A new online tool aims to improve the wellbeing, health and education of children and young people by helping to understand inequities around Australia.
The Australian Child and Youth Wellbeing Atlas was developed by The University of Western Australia and QUT and is supported by the Australian Research Data Commons (ARDC) and partners from across Australia.
Project lead Associate Professor Rebecca Glauert, from UWA’s School of Population and Global Health, said the Atlas was a free mapping resource that created location-specific data of children and young people’s health and wellbeing indicators.
The Atlas includes about 400 data sets, grouped into six domains displayed at local and national levels: health; learning; identity and culture; material basics; participation; and valued, loved and safe.
“The Atlas will help guide the development of geographically sensitive policy, which acknowledges the relationships between the spatial patterns of children’s wellbeing outcomes, and the provision of services in an area,” Associate Professor Glauert said.
“This data asset will allow researchers, non-government, and state and federal organisations to identify potential priorities for child health research and initiatives in meaningful and cost-effective ways.”
Professor Kerrie Mengersen, Director of the QUT Centre for Data Science, said data science had played a pivotal role in the development of the Atlas to produce an analysis of child health, wellbeing and development.
“The national lens of the platform and the way the data is displayed is innovative and allows users to not only see the data where it is available, but also visually identify where data is not available across space, time, and even age and gender,” Professor Mengersen said.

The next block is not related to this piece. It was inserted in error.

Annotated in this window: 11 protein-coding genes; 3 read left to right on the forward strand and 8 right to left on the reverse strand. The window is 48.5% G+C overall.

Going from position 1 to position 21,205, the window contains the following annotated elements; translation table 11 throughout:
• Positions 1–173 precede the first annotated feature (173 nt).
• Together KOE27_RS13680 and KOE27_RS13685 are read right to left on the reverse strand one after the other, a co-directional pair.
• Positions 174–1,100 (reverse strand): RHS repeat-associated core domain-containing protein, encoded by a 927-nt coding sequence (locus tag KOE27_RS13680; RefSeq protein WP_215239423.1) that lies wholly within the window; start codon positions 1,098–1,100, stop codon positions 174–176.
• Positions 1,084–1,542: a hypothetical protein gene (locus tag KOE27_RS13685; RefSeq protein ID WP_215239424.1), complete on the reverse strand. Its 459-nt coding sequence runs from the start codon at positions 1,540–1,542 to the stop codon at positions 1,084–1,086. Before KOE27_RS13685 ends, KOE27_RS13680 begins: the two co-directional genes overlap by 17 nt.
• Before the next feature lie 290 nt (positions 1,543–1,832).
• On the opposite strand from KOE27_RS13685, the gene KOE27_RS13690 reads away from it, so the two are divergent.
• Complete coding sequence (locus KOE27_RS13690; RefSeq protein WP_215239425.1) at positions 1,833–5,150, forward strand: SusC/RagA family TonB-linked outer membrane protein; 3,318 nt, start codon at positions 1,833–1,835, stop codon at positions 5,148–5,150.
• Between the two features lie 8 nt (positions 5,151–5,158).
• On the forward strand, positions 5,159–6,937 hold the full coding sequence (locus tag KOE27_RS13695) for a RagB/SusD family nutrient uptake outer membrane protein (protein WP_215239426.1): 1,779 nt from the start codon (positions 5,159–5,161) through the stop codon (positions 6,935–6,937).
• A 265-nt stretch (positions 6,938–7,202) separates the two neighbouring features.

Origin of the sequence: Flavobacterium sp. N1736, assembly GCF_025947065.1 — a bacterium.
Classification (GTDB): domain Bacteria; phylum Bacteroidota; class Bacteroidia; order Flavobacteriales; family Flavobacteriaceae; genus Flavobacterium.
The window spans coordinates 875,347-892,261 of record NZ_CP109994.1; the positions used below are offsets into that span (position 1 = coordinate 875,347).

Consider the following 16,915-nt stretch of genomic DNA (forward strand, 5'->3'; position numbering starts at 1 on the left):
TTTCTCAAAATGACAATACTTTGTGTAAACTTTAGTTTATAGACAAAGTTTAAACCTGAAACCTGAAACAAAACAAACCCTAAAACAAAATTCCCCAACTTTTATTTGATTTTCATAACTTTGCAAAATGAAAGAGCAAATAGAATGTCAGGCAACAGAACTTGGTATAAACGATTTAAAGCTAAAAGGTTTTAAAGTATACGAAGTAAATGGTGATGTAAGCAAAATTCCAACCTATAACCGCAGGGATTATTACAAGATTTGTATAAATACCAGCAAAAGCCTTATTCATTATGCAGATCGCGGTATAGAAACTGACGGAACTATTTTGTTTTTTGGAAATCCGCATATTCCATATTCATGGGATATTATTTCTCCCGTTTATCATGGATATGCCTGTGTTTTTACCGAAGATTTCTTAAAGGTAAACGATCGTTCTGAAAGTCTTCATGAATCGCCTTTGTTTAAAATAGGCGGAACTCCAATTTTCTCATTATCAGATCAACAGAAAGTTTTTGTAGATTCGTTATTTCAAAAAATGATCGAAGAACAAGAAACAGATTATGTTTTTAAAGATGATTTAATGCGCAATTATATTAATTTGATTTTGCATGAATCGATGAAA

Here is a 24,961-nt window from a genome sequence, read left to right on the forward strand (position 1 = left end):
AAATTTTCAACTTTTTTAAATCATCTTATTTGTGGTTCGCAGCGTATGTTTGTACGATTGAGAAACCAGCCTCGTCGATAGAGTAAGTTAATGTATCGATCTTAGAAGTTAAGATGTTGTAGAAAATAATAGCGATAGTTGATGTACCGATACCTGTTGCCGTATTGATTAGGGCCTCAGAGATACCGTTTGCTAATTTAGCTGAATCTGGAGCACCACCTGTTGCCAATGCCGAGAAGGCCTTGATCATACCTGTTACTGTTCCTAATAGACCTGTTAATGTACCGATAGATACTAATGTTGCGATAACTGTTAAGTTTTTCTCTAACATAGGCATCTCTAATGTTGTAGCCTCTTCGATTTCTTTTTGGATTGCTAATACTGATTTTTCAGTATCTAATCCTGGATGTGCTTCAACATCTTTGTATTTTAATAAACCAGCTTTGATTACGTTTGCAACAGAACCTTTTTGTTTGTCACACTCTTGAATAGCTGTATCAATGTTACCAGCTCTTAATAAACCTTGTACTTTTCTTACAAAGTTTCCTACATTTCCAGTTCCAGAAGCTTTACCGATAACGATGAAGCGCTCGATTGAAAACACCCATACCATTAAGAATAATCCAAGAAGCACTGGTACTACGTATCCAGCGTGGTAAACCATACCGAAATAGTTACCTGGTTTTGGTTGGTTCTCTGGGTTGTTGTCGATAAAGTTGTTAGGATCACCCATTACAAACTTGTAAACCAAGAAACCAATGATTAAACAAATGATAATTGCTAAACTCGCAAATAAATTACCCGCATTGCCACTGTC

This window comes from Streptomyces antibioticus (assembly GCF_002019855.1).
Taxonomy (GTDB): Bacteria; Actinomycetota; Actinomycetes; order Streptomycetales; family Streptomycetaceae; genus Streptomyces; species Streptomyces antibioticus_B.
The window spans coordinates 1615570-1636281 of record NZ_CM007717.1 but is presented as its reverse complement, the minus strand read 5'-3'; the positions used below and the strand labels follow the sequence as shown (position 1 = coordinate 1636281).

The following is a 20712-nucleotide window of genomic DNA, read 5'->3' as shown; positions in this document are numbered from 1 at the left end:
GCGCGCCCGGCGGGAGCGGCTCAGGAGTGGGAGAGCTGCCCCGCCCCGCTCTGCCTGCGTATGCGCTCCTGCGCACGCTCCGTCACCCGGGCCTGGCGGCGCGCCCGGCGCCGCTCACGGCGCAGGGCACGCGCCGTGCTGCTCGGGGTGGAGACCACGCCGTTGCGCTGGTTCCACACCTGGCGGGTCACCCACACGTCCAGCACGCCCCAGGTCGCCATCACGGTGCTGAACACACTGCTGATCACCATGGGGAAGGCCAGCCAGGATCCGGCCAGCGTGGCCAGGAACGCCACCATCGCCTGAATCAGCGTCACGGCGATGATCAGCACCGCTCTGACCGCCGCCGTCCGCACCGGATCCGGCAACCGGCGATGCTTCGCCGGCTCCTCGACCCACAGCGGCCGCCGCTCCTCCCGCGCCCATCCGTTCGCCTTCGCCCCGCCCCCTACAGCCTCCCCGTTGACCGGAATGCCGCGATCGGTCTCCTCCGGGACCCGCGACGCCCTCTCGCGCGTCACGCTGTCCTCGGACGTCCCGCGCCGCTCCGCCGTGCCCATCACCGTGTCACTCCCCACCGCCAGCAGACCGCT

QUT Associate Professor of Digital Pedagogies Kate Thompson led consultation with end users to understand current data practices and challenges to inform the design and development of the Atlas.
Gavin Winter, head of the QUT VISER team which implemented the platform, said the interactive features and map-based approach to visualisation were intended to enable place-based discovery of data specific to children and young people in a way that has never been done before.
Australian Research Data Commons CEO Rosie Hicks said the Atlas provided vital national research infrastructure.
“It will accelerate research, support evidence-based policy making, and boost our understanding of the drivers of child and youth wellbeing,” Ms Hicks said.
The ARDC worked with the Atlas team to implement the FAIR principles in the Atlas. The FAIR principles are a set of guidelines that ensure data is findable, accessible, interoperable, and reusable. This means that researchers can easily access and use existing data on child and youth wellbeing, which can help them answer new questions and make new discoveries.
The Australian Child and Youth Wellbeing Atlas received expertise and co-investment (doi.org/10.47486/DP728) from ARDC within the National Data Assets program. The ARDC is funded by the National Collaborative Research Infrastructure Strategy (NCRIS).
Visit the Australian Child and Youth Wellbeing Atlas.
This article is based on a media release from UWA.